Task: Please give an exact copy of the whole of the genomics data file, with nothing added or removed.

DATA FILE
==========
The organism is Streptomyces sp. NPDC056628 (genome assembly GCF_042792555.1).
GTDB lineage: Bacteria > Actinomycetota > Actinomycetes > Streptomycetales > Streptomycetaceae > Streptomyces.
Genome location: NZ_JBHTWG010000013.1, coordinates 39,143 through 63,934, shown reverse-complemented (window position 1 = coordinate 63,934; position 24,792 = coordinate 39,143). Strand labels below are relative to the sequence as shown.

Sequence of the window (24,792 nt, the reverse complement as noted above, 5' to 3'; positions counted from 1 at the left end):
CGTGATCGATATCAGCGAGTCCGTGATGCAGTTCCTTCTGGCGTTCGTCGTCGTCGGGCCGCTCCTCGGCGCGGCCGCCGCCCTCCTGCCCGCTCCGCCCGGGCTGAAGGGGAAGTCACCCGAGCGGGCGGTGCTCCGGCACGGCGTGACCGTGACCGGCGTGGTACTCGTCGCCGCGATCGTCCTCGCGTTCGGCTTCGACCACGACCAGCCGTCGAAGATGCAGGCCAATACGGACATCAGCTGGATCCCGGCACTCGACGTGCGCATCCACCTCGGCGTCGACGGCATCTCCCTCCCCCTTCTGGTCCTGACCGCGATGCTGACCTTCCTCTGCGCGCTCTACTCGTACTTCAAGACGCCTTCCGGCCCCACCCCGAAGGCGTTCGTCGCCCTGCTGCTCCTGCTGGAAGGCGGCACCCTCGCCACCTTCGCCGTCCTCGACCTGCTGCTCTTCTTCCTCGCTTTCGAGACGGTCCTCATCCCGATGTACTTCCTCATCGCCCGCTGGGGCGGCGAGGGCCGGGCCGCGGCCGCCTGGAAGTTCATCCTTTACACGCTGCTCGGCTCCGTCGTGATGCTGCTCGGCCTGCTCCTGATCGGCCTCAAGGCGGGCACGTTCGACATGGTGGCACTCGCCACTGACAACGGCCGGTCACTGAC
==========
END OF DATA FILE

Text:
The organism is Streptomyces sp. NPDC056628 (genome assembly GCF_042792555.1).
GTDB lineage: Bacteria > Actinomycetota > Actinomycetes > Streptomycetales > Streptomycetaceae > Streptomyces.
Genome location: NZ_JBHTWG010000013.1, coordinates 39,143 through 63,934, shown reverse-complemented (window position 1 = coordinate 63,934; position 24,792 = coordinate 39,143). Strand labels below are relative to the sequence as shown.

Sequence of the window (24,792 nt, the reverse complement as noted above, 5' to 3'; positions counted from 1 at the left end):
CGTGATCGATATCAGCGAGTCCGTGATGCAGTTCCTTCTGGCGTTCGTCGTCGTCGGGCCGCTCCTCGGCGCGGCCGCCGCCCTCCTGCCCGCTCCGCCCGGGCTGAAGGGGAAGTCACCCGAGCGGGCGGTGCTCCGGCACGGCGTGACCGTGACCGGCGTGGTACTCGTCGCCGCGATCGTCCTCGCGTTCGGCTTCGACCACGACCAGCCGTCGAAGATGCAGGCCAATACGGACATCAGCTGGATCCCGGCACTCGACGTGCGCATCCACCTCGGCGTCGACGGCATCTCCCTCCCCCTTCTGGTCCTGACCGCGATGCTGACCTTCCTCTGCGCGCTCTACTCGTACTTCAAGACGCCTTCCGGCCCCACCCCGAAGGCGTTCGTCGCCCTGCTGCTCCTGCTGGAAGGCGGCACCCTCGCCACCTTCGCCGTCCTCGACCTGCTGCTCTTCTTCCTCGCTTTCGAGACGGTCCTCATCCCGATGTACTTCCTCATCGCCCGCTGGGGCGGCGAGGGCCGGGCCGCGGCCGCCTGGAAGTTCATCCTTTACACGCTGCTCGGCTCCGTCGTGATGCTGCTCGGCCTGCTCCTGATCGGCCTCAAGGCGGGCACGTTCGACATGGTGGCACTCGCCACTGACAACGGCCGGTCACTGAC